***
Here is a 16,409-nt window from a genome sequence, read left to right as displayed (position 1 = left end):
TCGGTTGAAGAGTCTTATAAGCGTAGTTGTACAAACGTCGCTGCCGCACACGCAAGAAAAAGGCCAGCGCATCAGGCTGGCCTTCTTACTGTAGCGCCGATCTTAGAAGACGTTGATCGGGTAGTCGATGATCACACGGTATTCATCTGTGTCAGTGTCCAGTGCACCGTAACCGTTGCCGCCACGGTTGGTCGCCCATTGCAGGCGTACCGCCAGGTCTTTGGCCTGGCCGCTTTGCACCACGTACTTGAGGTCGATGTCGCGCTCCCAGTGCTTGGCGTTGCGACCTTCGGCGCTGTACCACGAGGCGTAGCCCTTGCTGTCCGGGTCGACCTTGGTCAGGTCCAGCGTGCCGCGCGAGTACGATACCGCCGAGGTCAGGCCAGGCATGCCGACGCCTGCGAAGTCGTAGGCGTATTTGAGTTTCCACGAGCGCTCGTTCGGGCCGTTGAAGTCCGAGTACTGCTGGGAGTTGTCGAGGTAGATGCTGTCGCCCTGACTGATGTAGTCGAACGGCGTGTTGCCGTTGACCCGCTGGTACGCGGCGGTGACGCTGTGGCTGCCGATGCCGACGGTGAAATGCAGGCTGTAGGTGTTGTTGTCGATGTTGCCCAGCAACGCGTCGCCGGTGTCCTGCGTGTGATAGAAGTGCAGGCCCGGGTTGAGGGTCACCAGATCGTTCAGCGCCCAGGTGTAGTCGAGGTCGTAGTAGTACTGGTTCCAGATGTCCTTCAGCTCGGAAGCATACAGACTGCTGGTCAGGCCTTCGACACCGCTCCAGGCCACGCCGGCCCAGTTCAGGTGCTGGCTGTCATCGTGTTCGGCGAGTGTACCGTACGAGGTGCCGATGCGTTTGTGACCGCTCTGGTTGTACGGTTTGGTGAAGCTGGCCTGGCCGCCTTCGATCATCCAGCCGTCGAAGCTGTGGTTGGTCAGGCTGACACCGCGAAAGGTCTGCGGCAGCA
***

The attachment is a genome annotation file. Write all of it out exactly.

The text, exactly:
Here is a 16,409-nt window from a genome sequence, read left to right as displayed (position 1 = left end):
TCGGTTGAAGAGTCTTATAAGCGTAGTTGTACAAACGTCGCTGCCGCACACGCAAGAAAAAGGCCAGCGCATCAGGCTGGCCTTCTTACTGTAGCGCCGATCTTAGAAGACGTTGATCGGGTAGTCGATGATCACACGGTATTCATCTGTGTCAGTGTCCAGTGCACCGTAACCGTTGCCGCCACGGTTGGTCGCCCATTGCAGGCGTACCGCCAGGTCTTTGGCCTGGCCGCTTTGCACCACGTACTTGAGGTCGATGTCGCGCTCCCAGTGCTTGGCGTTGCGACCTTCGGCGCTGTACCACGAGGCGTAGCCCTTGCTGTCCGGGTCGACCTTGGTCAGGTCCAGCGTGCCGCGCGAGTACGATACCGCCGAGGTCAGGCCAGGCATGCCGACGCCTGCGAAGTCGTAGGCGTATTTGAGTTTCCACGAGCGCTCGTTCGGGCCGTTGAAGTCCGAGTACTGCTGGGAGTTGTCGAGGTAGATGCTGTCGCCCTGACTGATGTAGTCGAACGGCGTGTTGCCGTTGACCCGCTGGTACGCGGCGGTGACGCTGTGGCTGCCGATGCCGACGGTGAAATGCAGGCTGTAGGTGTTGTTGTCGATGTTGCCCAGCAACGCGTCGCCGGTGTCCTGCGTGTGATAGAAGTGCAGGCCCGGGTTGAGGGTCACCAGATCGTTCAGCGCCCAGGTGTAGTCGAGGTCGTAGTAGTACTGGTTCCAGATGTCCTTCAGCTCGGAAGCATACAGACTGCTGGTCAGGCCTTCGACACCGCTCCAGGCCACGCCGGCCCAGTTCAGGTGCTGGCTGTCATCGTGTTCGGCGAGTGTACCGTACGAGGTGCCGATGCGTTTGTGACCGCTCTGGTTGTACGGTTTGGTGAAGCTGGCCTGGCCGCCTTCGATCATCCAGCCGTCGAAGCTGTGGTTGGTCAGGCTGACACCGCGAAAGGTCTGCGGCAGCA